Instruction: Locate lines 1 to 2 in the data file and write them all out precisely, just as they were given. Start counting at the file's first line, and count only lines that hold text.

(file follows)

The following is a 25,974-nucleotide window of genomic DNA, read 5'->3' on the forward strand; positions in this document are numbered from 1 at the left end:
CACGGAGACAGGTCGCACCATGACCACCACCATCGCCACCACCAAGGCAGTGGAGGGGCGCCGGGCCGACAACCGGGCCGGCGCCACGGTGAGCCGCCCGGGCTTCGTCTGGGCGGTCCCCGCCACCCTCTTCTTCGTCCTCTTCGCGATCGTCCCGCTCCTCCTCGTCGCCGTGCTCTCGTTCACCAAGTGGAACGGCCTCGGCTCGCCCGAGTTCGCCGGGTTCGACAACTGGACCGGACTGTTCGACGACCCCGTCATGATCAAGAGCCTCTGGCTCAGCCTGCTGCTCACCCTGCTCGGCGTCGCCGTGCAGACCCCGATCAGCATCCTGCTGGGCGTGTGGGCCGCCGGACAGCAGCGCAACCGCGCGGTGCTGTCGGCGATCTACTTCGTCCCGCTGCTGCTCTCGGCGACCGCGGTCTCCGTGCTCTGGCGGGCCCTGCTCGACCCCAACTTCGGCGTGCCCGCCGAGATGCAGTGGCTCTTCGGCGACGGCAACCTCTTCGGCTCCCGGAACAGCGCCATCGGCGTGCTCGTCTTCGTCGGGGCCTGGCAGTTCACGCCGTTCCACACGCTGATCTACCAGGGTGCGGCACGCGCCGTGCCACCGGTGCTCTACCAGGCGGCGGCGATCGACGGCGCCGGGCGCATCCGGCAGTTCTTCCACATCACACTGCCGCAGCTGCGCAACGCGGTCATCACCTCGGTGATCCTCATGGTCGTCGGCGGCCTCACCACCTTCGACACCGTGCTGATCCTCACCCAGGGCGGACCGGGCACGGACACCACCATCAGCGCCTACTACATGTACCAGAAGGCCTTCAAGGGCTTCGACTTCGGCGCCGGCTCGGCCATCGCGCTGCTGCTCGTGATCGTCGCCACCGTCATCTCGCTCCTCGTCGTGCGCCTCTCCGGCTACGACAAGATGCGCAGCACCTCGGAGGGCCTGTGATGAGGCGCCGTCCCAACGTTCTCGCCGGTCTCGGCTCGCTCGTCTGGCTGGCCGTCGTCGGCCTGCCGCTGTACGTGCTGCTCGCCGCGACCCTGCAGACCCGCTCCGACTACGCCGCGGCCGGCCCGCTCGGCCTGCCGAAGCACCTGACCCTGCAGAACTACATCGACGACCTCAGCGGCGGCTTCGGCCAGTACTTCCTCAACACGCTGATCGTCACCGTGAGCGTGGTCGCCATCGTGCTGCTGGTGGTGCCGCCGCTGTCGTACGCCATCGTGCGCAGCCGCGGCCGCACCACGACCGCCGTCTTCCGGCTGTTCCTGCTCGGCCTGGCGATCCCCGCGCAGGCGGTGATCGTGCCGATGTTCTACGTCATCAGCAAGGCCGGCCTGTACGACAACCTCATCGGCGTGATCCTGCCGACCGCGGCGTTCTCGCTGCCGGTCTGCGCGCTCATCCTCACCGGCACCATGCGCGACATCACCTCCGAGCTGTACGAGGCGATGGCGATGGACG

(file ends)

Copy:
The following is a 25,974-nucleotide window of genomic DNA, read 5'->3' on the forward strand; positions in this document are numbered from 1 at the left end:
CACGGAGACAGGTCGCACCATGACCACCACCATCGCCACCACCAAGGCAGTGGAGGGGCGCCGGGCCGACAACCGGGCCGGCGCCACGGTGAGCCGCCCGGGCTTCGTCTGGGCGGTCCCCGCCACCCTCTTCTTCGTCCTCTTCGCGATCGTCCCGCTCCTCCTCGTCGCCGTGCTCTCGTTCACCAAGTGGAACGGCCTCGGCTCGCCCGAGTTCGCCGGGTTCGACAACTGGACCGGACTGTTCGACGACCCCGTCATGATCAAGAGCCTCTGGCTCAGCCTGCTGCTCACCCTGCTCGGCGTCGCCGTGCAGACCCCGATCAGCATCCTGCTGGGCGTGTGGGCCGCCGGACAGCAGCGCAACCGCGCGGTGCTGTCGGCGATCTACTTCGTCCCGCTGCTGCTCTCGGCGACCGCGGTCTCCGTGCTCTGGCGGGCCCTGCTCGACCCCAACTTCGGCGTGCCCGCCGAGATGCAGTGGCTCTTCGGCGACGGCAACCTCTTCGGCTCCCGGAACAGCGCCATCGGCGTGCTCGTCTTCGTCGGGGCCTGGCAGTTCACGCCGTTCCACACGCTGATCTACCAGGGTGCGGCACGCGCCGTGCCACCGGTGCTCTACCAGGCGGCGGCGATCGACGGCGCCGGGCGCATCCGGCAGTTCTTCCACATCACACTGCCGCAGCTGCGCAACGCGGTCATCACCTCGGTGATCCTCATGGTCGTCGGCGGCCTCACCACCTTCGACACCGTGCTGATCCTCACCCAGGGCGGACCGGGCACGGACACCACCATCAGCGCCTACTACATGTACCAGAAGGCCTTCAAGGGCTTCGACTTCGGCGCCGGCTCGGCCATCGCGCTGCTGCTCGTGATCGTCGCCACCGTCATCTCGCTCCTCGTCGTGCGCCTCTCCGGCTACGACAAGATGCGCAGCACCTCGGAGGGCCTGTGATGAGGCGCCGTCCCAACGTTCTCGCCGGTCTCGGCTCGCTCGTCTGGCTGGCCGTCGTCGGCCTGCCGCTGTACGTGCTGCTCGCCGCGACCCTGCAGACCCGCTCCGACTACGCCGCGGCCGGCCCGCTCGGCCTGCCGAAGCACCTGACCCTGCAGAACTACATCGACGACCTCAGCGGCGGCTTCGGCCAGTACTTCCTCAACACGCTGATCGTCACCGTGAGCGTGGTCGCCATCGTGCTGCTGGTGGTGCCGCCGCTGTCGTACGCCATCGTGCGCAGCCGCGGCCGCACCACGACCGCCGTCTTCCGGCTGTTCCTGCTCGGCCTGGCGATCCCCGCGCAGGCGGTGATCGTGCCGATGTTCTACGTCATCAGCAAGGCCGGCCTGTACGACAACCTCATCGGCGTGATCCTGCCGACCGCGGCGTTCTCGCTGCCGGTCTGCGCGCTCATCCTCACCGGCACCATGCGCGACATCACCTCCGAGCTGTACGAGGCGATGGCGATGGACG